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He that is surety for a stranger shall smart for it.
      - Bible, Proverbs (ch. XI, v. 15)

Liberty, whether natural, civil, or political, is the lawful power in the individual to exercise his corresponding rights. It is greatly favored in law.
      - Henry Campbell Black

It is a very easy thing to devise good laws; the difficulty is to make them effective. The great mistake is that of looking upon men as virtuous, or thinking that they can be made so by laws; and consequently the greatest art of a politician is to render vices serviceable to the cause of virtue.
      - 1st Viscount Bolingbroke, Henry St. John

Our government is the potent, the omnipresent teacher. For good or for ill, it teaches the whole people by its example. Crime is contagious. If the government becomes a lawbreaker, it breeds contempt for law; it invites every man to become a law unto himself; it invites anarchy.
      - Louis D. Brandeis,
        part of his dissent in the case of Olmstead v. United States, 277 U.S. 438, 485 (1928)

The law is a gun, which if it misses a pigeon always kills a crow; if it does not strike the guilty, it hits some one else. As every crime creates a law, so in turn every law creates a crime.
      - Edward George Earle Lytton Bulwer-Lytton, 1st Baron Lytton

Alas, the incertitude of the law!
      - Edmund Burke

All human laws are, properly speaking, only declaratory; they have no power over the substance of original justice.
      - Edmund Burke

Law and arbitrary power are at eternal enmity.
      - Edmund Burke

There is but one law for all; namely, that law which governs all law,--the law of our Creator, the law of humanity, justice, equity; the law of nature and of nations.
      - Edmund Burke

There was an ancient Roman lawyer, of great fame in the history of Roman jurisprudence, whom they called Cui Bono, from his having first introduced into judicial proceedings the argument, "What end or object could the party have had in the act with which he is accused."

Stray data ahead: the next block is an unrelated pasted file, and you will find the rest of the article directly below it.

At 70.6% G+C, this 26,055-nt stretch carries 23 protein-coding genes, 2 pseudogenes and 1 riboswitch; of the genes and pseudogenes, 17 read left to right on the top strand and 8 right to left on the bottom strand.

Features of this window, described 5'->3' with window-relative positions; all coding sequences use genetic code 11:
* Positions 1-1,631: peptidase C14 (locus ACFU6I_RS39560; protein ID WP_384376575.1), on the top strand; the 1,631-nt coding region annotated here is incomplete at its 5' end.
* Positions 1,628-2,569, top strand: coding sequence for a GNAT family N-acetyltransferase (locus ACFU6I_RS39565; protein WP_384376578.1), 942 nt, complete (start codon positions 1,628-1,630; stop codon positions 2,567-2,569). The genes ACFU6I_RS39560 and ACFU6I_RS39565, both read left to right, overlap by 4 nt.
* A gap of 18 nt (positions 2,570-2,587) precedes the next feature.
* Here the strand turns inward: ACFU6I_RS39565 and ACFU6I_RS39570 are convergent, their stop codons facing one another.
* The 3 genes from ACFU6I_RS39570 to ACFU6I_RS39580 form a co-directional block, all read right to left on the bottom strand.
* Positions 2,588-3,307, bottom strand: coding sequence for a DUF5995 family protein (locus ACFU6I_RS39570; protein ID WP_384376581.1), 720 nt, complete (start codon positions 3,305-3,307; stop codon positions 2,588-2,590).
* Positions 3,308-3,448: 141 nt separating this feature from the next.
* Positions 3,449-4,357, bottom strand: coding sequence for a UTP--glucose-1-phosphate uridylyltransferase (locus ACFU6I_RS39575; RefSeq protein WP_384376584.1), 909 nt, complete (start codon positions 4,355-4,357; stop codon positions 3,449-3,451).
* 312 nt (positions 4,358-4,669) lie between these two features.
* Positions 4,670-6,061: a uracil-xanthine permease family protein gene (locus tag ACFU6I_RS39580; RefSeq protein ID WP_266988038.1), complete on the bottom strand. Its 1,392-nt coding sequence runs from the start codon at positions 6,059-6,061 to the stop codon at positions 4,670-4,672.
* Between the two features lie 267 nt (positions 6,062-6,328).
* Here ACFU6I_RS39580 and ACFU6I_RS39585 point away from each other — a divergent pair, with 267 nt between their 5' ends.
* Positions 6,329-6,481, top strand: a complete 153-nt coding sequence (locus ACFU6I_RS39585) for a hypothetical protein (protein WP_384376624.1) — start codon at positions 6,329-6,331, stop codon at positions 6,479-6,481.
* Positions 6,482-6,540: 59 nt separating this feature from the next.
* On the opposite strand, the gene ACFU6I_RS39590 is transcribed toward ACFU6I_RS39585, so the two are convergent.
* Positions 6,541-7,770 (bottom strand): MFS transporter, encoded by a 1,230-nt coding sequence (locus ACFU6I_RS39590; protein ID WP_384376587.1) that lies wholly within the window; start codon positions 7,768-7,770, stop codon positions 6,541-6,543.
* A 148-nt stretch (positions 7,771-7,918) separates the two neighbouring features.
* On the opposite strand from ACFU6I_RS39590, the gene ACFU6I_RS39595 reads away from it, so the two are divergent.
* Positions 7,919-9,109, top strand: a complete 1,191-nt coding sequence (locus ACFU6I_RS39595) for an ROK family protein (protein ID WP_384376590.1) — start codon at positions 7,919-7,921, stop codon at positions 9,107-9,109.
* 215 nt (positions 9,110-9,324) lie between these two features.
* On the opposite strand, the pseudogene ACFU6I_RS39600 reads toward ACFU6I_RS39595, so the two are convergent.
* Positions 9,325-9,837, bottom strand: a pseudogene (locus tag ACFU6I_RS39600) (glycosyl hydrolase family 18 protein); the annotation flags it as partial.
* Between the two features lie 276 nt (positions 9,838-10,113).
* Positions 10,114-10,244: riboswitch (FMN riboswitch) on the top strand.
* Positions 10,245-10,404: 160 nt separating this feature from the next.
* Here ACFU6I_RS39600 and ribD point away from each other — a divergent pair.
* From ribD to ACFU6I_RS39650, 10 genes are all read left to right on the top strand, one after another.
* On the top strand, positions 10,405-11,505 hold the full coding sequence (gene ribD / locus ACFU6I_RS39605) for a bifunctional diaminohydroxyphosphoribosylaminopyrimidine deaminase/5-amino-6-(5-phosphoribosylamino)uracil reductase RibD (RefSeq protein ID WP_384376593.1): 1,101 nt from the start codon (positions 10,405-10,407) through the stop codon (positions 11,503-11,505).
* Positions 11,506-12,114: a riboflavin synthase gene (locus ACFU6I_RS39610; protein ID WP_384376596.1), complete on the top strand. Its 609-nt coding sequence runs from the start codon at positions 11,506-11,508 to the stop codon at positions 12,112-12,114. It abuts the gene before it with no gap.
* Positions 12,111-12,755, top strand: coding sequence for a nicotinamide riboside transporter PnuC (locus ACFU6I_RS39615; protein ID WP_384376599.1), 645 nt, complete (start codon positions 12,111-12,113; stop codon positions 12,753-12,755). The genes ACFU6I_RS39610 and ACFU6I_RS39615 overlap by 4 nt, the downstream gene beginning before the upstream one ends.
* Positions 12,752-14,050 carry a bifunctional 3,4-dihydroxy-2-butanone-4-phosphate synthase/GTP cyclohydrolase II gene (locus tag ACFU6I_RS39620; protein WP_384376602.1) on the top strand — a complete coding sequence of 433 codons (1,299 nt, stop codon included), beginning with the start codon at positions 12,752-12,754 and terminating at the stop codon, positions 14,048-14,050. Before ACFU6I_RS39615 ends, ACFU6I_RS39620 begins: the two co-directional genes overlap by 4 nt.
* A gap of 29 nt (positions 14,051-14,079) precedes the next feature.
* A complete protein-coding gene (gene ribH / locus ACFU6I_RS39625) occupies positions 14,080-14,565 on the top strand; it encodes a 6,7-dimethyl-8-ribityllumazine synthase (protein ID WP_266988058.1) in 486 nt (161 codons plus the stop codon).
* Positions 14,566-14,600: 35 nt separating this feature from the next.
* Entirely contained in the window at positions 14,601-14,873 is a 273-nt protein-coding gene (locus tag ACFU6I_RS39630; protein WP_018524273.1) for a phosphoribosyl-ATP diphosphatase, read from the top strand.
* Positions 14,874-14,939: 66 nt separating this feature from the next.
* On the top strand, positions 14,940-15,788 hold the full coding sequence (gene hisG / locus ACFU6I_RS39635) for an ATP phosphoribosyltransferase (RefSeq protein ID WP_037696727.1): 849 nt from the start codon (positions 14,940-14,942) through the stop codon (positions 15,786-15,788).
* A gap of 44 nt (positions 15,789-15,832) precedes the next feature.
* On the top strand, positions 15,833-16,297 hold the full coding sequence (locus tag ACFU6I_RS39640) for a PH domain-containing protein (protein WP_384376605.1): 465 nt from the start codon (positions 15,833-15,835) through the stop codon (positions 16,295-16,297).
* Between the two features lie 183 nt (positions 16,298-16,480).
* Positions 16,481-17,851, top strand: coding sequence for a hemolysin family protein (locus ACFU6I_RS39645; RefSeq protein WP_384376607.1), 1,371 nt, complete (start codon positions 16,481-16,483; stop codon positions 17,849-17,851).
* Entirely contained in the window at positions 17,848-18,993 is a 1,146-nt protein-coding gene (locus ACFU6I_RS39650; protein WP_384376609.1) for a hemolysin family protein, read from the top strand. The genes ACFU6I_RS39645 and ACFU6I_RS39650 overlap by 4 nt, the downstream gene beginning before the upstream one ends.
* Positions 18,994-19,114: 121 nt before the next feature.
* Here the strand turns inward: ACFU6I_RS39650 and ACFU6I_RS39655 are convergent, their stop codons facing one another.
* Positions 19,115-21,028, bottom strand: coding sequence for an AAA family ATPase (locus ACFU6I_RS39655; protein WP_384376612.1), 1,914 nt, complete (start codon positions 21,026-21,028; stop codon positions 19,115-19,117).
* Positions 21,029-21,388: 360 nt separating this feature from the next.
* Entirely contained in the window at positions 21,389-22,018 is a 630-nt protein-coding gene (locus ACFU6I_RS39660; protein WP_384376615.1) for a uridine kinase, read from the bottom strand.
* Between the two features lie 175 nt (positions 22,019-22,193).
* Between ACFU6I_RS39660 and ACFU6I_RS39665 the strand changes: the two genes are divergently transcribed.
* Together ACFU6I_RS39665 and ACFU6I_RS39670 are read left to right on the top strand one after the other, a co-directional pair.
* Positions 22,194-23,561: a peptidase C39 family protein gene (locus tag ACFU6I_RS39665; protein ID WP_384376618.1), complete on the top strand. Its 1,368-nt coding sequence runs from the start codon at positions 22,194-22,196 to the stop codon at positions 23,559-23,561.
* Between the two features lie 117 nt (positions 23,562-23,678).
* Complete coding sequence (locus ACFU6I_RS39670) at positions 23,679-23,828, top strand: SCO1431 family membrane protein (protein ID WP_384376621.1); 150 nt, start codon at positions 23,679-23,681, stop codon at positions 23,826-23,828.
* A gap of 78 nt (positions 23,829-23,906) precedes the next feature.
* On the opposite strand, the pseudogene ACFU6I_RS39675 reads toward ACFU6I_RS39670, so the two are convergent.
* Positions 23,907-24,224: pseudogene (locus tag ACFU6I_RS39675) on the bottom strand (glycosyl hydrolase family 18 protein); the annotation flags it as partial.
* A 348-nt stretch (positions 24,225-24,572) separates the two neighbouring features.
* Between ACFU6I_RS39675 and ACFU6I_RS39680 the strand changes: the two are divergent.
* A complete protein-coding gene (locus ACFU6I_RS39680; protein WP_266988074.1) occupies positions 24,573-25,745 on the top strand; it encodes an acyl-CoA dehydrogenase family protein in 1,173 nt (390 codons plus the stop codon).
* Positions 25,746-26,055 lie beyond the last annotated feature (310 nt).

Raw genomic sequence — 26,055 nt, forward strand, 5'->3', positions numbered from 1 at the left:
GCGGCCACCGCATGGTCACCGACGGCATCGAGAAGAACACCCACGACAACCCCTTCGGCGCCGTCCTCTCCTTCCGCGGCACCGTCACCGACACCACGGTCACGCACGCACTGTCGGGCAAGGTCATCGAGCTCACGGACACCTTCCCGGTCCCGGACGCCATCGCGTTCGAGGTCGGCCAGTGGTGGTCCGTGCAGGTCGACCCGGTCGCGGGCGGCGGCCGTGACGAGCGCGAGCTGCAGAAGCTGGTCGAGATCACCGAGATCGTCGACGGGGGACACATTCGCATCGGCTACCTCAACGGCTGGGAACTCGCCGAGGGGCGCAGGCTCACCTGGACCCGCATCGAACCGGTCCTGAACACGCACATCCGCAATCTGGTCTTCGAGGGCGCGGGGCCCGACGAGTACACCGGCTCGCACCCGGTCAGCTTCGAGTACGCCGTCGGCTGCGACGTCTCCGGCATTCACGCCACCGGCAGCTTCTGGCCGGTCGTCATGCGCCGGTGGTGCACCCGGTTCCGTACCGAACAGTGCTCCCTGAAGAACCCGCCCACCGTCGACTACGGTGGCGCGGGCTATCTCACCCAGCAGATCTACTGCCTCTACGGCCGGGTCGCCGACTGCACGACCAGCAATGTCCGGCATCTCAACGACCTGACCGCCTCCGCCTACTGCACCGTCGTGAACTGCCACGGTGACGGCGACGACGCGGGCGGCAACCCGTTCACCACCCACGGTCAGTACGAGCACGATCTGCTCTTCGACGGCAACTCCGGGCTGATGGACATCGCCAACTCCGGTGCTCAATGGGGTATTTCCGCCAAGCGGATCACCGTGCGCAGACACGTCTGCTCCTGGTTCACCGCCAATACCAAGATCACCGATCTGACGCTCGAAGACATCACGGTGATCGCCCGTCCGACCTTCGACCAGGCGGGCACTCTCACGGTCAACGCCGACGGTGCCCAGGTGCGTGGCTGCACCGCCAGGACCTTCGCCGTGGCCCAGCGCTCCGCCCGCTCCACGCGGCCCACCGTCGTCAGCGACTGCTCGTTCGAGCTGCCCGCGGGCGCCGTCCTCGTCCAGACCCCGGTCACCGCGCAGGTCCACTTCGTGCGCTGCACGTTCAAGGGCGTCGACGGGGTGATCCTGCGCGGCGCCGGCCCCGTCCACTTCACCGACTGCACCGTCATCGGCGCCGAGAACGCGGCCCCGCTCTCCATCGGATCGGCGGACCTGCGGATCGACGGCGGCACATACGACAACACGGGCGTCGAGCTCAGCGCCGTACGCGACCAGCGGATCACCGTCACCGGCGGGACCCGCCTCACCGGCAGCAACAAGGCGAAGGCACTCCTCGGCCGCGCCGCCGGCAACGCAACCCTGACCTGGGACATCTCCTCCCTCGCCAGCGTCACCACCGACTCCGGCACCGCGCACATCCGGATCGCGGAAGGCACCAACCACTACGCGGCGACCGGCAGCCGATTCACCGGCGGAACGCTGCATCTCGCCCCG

- Edmund Burke,
        Impeachment of Warren Hastings

I do not know the method of drawing up an indictment against an whole people.
      - Edmund Burke,
        Speech on the Conciliation of America

A good parson once said that where mystery begins religion ends. Cannot I say, as truly at least, of human laws, that where mystery begins, justice ends?
      - Edmund Burke,
        Vindication of Natural Society

The law of England is the greatest grievance of the nation, very expensive and dilatory.
      - Bishop Gilbert Burnet,
        History of His Own Times

That which is a law today is none tomorrow.
      - Robert Burton

Our wrangling lawyers . . . are so litigious and busy here on earth, that I think they will plead their clients' causes hereafter, some of them in hell.
      - Robert Burton,
        Anatomy of Melancholy--Democritus to the Reader

Laws do not put the least restraint
  Upon our freedom but maintain 't;
    Or, if it does, 'tis for our good,
      To give us freer latitude;
        For wholesome laws preserve us free,
          By stinting of our liberty.
      - Samuel Butler (1)

Your pettifoggers damn their souls,
  To share with knaves in cheating fools.
      - Samuel Butler (1), Hudibras
         (pt. II, canto I, l. 515)

Is not the winding up witnesses,
  And nicking, more than half the bus'ness?
    For witnesses, like watches, go
      Just as they're set, too fast or slow;
        And where in Conscience they're strait-lac'd,
          'Tis ten to one that side is cast.
      - Samuel Butler (1), Hudibras
         (pt. II, canto II, l. 359)

The law of heaven and earth is life for life.
      - Lord Byron (George Gordon Noel Byron),
        The Curse of Minerva (st. 15)

Arms and laws do not flourish together.
      - Julius Caesar (Gaius Julius Caesar),
        in Plutarch's "Parallel Lives", "Julius Caesar"

Hard cases, it is said, make bad law.
      - Lord John Campbell, 1st Baron Campbell

Law never is, but is always about to be.
      - Benjamin Cardozo

No written law has been more binding than unwritten custom supported by popular opinion.
      - Carrie Chapman Catt,
        in a speech at Senate hearing on Woman's suffrage

Who to himself is law, no law doth need,
  Offends no law, and is a king indeed.
      - George Chapman, Bussy d'Ambois
         (act II, sc. 1)

The poorest man may in his cottage bid defiance to all the forces of the crown. It may be frail, its roof may shake, the winds may blow through it, the storm may enter, the rain may enter; but the king of England cannot enter.
      - 1st Earl of Chatham, William Pitt

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